Deep Feeling (10/09)

Deep feelings, when I am graced with them, generally have a calming and ennobling effect upon my spirit—and this is reason enough, perhaps, to court and cultivate them. The gravitas communicated to me by these deep feelings produces a grounding effect within my soul, even when the feelings themselves are not unalloyed with painful hues and ominous suggestions. Such feelings effectively neutralize or knock the wind out of all puffed-up, petty, and non-essential concerns if only by virtue of their greater substance and heft. A psychic state that is saturated with deep feeling, rather than rising above mundane and trivial feelings—as is often the case with “intellectual” abstractions and conceptual thinking—burrows underneath them, then swallows them whole without getting their little bones “stuck in the throat” as they descend the gullet without much ado.

There is something proud, I find, that accompanies deep feeling. It is the pride that is left as a residue after a long struggle and much suffering, a noble pride that bears no resemblance to the bloated arrogance of the popinjay or the haughty contempt of the egoist. In other words, there is a strong tincture of compassion present in such proud and noble, deep sentiments. If the psyche may be likened to an ocean, such feeling as I describe here confines itself to the quiet depths far below the rippled surface. Deep feeling is a precious refuge as well as a privileged vantage point from which to behold the human comedy.

Why are deep feelings ennobling? Is it because we are often obliged to display considerable bravery in the mere act of dropping our shields before them and allowing them to pierce our armor and course through us? Is it because they carry such a strong charge that they burn away any dross and oxidation that may happen to tarnish our inner circuitry? Is it because they tend greatly to enhance the sense of our own inimitable and fateful uniqueness—which entails, among other things, confronting us with the finality of our inevitable personal death?

The sublimity of deep feeling is a natural efflorescence produced by a conscious connection with the transcendent—that realm of experience which, like a clear cold impersonal ether, envelops the warm little world of our ordinary personal concerns, our comfort levels, preferences, and mundane preoccupations.   Sublime feeling momentarily reconciles those familiar pairs of opposites that are typically split into incompatible, warring sides. Good and evil, wonderful and horrible, noble and common, desire and disgust—all are mysteriously and precariously wedded and neutralized in fleeting moments of speechless bliss.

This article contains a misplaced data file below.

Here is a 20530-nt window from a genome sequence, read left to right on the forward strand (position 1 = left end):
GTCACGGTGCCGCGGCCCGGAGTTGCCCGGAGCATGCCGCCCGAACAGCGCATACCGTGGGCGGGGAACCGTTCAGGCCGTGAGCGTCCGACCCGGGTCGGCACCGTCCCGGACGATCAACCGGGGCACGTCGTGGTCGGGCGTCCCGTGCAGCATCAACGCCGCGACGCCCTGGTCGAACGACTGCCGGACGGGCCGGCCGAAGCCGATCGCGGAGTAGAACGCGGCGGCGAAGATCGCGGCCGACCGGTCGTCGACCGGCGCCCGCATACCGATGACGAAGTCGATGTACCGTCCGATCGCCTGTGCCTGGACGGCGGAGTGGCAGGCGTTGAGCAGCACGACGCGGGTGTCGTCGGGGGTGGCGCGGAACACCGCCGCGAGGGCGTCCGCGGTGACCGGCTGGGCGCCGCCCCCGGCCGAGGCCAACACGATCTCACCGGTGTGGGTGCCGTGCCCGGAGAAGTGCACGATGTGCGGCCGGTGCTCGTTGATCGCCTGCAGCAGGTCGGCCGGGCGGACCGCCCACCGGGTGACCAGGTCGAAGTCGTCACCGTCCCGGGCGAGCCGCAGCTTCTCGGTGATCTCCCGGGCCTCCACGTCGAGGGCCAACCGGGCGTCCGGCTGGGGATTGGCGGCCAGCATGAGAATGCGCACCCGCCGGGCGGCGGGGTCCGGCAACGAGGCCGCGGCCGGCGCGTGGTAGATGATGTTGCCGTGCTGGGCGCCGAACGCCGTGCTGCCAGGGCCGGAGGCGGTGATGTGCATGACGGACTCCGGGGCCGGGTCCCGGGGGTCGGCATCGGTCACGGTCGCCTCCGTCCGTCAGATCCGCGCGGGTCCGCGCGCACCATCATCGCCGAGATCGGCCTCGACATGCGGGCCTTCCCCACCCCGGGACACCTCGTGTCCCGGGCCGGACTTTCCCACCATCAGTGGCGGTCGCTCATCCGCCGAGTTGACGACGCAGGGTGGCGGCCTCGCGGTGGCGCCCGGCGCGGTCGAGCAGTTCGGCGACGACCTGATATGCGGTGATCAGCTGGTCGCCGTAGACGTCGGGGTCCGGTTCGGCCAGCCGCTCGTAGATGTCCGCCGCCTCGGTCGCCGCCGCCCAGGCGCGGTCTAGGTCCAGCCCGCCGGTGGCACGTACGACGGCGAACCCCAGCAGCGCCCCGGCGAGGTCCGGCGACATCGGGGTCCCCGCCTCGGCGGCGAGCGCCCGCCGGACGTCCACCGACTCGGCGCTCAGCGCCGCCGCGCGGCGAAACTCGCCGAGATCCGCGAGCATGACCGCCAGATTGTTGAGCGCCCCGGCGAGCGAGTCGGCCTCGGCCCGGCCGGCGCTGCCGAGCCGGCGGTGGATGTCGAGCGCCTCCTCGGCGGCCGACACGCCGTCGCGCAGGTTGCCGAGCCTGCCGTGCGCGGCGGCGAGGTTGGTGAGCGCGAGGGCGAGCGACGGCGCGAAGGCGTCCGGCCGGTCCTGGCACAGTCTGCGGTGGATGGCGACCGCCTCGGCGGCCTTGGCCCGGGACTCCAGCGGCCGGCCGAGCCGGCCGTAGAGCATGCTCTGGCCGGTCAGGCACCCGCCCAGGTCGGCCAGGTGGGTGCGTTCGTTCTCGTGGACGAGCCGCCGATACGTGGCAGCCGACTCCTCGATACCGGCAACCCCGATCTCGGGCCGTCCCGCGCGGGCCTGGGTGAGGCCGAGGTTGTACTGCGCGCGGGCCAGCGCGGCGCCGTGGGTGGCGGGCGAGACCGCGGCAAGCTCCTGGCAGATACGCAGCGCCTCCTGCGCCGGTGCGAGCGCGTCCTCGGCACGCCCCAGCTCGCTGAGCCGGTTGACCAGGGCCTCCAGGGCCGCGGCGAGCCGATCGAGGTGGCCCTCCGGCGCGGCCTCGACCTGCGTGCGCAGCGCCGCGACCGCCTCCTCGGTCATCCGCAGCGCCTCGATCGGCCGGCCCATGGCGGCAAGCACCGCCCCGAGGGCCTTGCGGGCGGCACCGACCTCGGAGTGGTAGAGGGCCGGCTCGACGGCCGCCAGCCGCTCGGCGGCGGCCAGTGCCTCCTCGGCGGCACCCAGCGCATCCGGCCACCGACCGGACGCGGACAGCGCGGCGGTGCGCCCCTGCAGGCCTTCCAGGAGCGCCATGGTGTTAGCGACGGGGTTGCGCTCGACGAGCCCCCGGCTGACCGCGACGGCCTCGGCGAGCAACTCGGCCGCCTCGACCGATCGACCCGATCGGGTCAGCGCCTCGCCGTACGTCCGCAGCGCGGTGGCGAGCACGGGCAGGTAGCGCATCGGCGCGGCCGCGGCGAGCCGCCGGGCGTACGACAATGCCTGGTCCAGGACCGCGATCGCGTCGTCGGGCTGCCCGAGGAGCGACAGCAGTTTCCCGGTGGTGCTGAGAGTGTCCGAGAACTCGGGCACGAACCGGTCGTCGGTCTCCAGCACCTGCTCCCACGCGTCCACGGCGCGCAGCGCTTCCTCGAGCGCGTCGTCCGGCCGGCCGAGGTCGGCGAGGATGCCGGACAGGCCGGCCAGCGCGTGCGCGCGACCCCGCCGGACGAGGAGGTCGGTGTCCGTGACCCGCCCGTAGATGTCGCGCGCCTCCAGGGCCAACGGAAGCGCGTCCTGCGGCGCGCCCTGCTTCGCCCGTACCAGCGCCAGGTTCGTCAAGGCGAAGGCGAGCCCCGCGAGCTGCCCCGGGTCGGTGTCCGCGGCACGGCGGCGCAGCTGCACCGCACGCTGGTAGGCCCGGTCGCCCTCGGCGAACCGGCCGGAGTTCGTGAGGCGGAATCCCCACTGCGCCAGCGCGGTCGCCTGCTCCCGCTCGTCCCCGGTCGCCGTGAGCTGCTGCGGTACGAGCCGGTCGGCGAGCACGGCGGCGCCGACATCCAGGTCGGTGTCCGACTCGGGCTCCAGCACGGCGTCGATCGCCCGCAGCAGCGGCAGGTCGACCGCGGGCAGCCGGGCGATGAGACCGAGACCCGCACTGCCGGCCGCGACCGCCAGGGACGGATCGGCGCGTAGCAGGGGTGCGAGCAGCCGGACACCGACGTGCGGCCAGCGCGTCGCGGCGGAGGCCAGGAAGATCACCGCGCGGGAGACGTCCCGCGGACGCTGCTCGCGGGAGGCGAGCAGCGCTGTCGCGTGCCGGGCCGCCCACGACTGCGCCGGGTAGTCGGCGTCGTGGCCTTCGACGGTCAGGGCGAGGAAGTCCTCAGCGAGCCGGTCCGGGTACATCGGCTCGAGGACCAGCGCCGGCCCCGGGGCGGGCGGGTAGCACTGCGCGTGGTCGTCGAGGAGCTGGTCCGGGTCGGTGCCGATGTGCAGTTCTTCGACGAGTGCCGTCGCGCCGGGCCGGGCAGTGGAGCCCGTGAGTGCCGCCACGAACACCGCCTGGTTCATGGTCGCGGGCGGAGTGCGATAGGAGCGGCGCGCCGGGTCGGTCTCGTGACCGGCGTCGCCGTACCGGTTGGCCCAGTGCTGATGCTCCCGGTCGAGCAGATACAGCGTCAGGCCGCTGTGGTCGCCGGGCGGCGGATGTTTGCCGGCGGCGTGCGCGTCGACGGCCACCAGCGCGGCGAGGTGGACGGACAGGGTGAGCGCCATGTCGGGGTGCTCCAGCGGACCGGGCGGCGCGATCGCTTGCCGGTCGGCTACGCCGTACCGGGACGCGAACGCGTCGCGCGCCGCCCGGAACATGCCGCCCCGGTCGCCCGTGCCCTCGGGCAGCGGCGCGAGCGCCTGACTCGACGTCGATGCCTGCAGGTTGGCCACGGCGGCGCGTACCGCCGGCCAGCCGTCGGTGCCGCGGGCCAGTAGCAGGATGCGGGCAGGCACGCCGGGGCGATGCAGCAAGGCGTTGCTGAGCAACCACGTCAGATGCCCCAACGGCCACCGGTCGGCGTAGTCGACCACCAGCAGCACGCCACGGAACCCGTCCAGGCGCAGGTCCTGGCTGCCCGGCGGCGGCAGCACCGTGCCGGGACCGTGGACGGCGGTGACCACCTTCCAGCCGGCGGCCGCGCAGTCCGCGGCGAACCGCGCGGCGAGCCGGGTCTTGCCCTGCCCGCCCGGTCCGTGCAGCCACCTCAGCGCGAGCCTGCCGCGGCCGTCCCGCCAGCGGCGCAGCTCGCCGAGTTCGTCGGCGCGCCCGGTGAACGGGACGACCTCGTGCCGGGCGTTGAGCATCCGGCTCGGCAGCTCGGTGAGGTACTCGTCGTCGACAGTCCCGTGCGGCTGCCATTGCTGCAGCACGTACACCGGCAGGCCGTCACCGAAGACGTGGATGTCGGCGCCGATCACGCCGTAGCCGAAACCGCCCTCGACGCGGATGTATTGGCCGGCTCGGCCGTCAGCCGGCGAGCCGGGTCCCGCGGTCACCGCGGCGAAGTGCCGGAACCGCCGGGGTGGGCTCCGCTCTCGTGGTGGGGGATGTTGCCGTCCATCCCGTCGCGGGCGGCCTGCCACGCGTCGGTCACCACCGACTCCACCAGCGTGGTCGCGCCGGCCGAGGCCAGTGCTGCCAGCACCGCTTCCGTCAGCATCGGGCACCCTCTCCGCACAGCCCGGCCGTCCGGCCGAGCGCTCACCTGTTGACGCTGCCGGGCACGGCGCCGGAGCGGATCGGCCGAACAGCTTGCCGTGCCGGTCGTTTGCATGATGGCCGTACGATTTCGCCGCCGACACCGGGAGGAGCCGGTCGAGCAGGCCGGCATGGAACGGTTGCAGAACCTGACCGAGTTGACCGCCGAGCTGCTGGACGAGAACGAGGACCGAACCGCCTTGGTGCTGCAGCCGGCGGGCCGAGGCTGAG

It is tempting to link deep feeling with Stoic endurance—a breed of suffering which must be sharply distinguished from the fretful anxiety, resentment, the feelings of impotence and insignificance which are so prevalent in this—as in perhaps every—age. Paradoxically, the suffering associated with gravitas, sublime feeling, and nobility is suffering which is not a common experience for many persons in contemporary society, precisely because it is not so much personal as it is universal in its scope. Moreover, because this impersonal suffering pertains to the species, or to existence, as a whole, it cannot be genuinely experienced so long as we remain consciously fettered to those surface-level, personal ego concerns (our own and of those dear to us) that constitute the great bulk of everyday human affairs.

Lines from Matthew Arnold’s poignant poem, “Dover Beach” (1867) movingly capture the impersonal, universal character of this grounding melancholy—with its power almost to dissolve our personal preoccupations in the “sea” that it alludes to:

… from the long line of spray
Where the sea meets the moon-blanched land,
Listen! you hear the grating roar
Of pebbles which the waves draw back, and fling,
At their return, up the high strand,
Begin, and cease, and then again begin,
With tremulous cadence slow, and bring
The eternal note of sadness in.

Sophocles long ago
Heard it on the Aegean, and it brought
Into his mind the turbid ebb and flow
Of human misery…

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One thought on “Deep Feeling (10/09)

  1. Some psychiatrists have this feeling. They practice within it, and are in touch with it during sessions with their patients.
    I have experienced this “deep feeling” persistently over the last two years. I identified the feelings as feelings of grief at the loss of my daughter to suicide, the loss of my mother to old age, and my own personal loss of my mind to schizophrenia. I typically avoid these feelings because of their heaviness and seriousness by becoming silly. The grief seems to have lifted lately and looks like it is finally satisfied. I got in touch with these feelings through Buddhist meditation. They became familiar to me, and I entered into them out of habit after a while. They were accompanied by a lot of weeping. I shared them with other people by describing them as “grief”over losses. I was surprised by the indifference of the world to my constantly weeping in public.

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